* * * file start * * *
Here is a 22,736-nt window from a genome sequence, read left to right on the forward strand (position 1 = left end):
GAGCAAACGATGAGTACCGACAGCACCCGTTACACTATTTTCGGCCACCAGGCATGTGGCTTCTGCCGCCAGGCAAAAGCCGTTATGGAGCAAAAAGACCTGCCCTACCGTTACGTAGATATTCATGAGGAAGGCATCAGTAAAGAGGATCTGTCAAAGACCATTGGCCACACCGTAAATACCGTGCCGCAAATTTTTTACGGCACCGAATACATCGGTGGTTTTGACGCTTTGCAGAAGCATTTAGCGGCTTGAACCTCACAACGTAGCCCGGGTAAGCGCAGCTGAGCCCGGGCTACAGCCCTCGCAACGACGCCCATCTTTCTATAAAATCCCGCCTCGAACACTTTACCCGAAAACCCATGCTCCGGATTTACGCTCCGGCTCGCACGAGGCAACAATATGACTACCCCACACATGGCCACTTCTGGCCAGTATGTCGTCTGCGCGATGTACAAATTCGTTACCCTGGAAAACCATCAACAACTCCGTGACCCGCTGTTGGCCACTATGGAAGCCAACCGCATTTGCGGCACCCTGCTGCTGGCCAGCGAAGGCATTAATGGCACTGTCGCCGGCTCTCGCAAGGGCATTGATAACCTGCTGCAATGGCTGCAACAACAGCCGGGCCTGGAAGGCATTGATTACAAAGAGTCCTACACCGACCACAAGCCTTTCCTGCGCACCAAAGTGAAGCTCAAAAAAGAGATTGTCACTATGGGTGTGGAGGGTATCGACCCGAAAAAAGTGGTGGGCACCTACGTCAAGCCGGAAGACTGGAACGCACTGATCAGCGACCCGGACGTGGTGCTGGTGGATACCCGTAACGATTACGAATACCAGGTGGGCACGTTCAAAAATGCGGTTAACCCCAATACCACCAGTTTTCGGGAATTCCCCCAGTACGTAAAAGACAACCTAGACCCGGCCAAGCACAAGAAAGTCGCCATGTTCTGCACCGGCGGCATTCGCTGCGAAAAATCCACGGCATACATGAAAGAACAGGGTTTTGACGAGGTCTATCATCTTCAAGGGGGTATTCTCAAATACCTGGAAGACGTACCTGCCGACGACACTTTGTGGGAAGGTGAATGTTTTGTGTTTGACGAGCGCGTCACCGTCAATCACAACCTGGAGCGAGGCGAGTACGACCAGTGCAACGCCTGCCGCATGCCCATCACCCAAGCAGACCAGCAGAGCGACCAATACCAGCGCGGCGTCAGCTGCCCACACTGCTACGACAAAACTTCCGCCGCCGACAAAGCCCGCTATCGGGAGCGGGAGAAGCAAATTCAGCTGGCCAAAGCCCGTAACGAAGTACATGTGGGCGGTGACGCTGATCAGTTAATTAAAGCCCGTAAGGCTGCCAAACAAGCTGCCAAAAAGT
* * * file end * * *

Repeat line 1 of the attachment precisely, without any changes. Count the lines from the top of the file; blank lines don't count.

Here is a 22,736-nt window from a genome sequence, read left to right on the forward strand (position 1 = left end):